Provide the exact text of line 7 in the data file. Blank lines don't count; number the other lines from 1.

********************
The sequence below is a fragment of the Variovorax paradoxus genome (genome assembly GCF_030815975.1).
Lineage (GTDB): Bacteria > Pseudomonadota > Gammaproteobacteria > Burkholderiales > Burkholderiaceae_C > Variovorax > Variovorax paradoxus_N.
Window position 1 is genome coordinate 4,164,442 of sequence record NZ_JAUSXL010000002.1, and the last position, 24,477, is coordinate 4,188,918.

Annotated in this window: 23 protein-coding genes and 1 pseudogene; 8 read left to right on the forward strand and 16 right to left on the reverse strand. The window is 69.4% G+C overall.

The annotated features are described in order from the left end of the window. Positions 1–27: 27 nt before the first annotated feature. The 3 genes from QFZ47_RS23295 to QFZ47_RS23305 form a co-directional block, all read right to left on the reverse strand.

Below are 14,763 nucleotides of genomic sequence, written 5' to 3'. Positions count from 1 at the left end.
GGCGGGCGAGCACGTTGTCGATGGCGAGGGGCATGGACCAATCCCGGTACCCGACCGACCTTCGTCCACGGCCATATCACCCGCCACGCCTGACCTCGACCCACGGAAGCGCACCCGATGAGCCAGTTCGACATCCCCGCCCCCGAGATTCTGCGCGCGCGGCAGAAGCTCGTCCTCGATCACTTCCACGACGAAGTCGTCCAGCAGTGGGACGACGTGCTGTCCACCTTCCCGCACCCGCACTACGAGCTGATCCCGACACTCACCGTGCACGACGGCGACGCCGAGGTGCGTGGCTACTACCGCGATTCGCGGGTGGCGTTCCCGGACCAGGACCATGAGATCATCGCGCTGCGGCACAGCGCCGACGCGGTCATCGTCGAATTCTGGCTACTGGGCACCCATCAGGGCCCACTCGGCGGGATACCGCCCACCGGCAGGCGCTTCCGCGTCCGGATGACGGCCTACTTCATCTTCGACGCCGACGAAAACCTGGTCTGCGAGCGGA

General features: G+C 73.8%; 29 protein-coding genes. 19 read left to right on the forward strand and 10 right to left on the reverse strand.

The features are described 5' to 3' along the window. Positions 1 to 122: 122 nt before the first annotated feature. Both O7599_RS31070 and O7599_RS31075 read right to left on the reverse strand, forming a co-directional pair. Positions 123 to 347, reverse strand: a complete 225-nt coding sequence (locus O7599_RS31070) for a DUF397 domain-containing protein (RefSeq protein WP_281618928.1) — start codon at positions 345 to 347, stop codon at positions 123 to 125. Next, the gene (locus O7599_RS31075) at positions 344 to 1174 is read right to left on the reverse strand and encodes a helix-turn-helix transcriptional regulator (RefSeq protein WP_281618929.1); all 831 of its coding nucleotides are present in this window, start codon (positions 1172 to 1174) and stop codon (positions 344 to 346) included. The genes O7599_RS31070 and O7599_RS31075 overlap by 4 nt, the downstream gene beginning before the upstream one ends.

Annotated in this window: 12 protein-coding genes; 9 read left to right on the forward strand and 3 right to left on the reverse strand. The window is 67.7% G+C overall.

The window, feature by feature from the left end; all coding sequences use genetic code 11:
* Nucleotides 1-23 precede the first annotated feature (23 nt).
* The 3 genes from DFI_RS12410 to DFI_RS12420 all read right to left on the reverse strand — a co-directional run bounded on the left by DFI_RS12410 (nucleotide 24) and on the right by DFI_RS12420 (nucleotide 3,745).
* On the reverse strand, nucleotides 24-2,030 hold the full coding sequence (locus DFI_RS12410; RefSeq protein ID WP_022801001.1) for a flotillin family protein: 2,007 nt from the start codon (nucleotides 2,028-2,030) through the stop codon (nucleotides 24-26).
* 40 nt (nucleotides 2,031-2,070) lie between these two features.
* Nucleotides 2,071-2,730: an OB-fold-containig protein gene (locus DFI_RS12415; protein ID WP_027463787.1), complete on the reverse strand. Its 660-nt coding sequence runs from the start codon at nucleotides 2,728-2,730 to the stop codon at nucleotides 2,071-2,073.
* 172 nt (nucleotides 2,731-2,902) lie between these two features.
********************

GGCGGGCGAGCACGTTGTCGATGGCGAGGGGCATGGACCAATCCCGGTACCCGACCGACCTTCGTCCACGGCCATATCACCCGCCACGCCTGACCTCGACCCACGGAAGCGCACCCGATGAGCCAGTTCGACATCCCCGCCCCCGAGATTCTGCGCGCGCGGCAGAAGCTCGTCCTCGATCACTTCCACGACGAAGTCGTCCAGCAGTGGGACGACGTGCTGTCCACCTTCCCGCACCCGCACTACGAGCTGATCCCGACACTCACCGTGCACGACGGCGACGCCGAGGTGCGTGGCTACTACCGCGATTCGCGGGTGGCGTTCCCGGACCAGGACCATGAGATCATCGCGCTGCGGCACAGCGCCGACGCGGTCATCGTCGAATTCTGGCTACTGGGCACCCATCAGGGCCCACTCGGCGGGATACCGCCCACCGGCAGGCGCTTCCGCGTCCGGATGACGGCCTACTTCATCTTCGACGCCGACGAAAACCTGGTCTGCGAGCGGA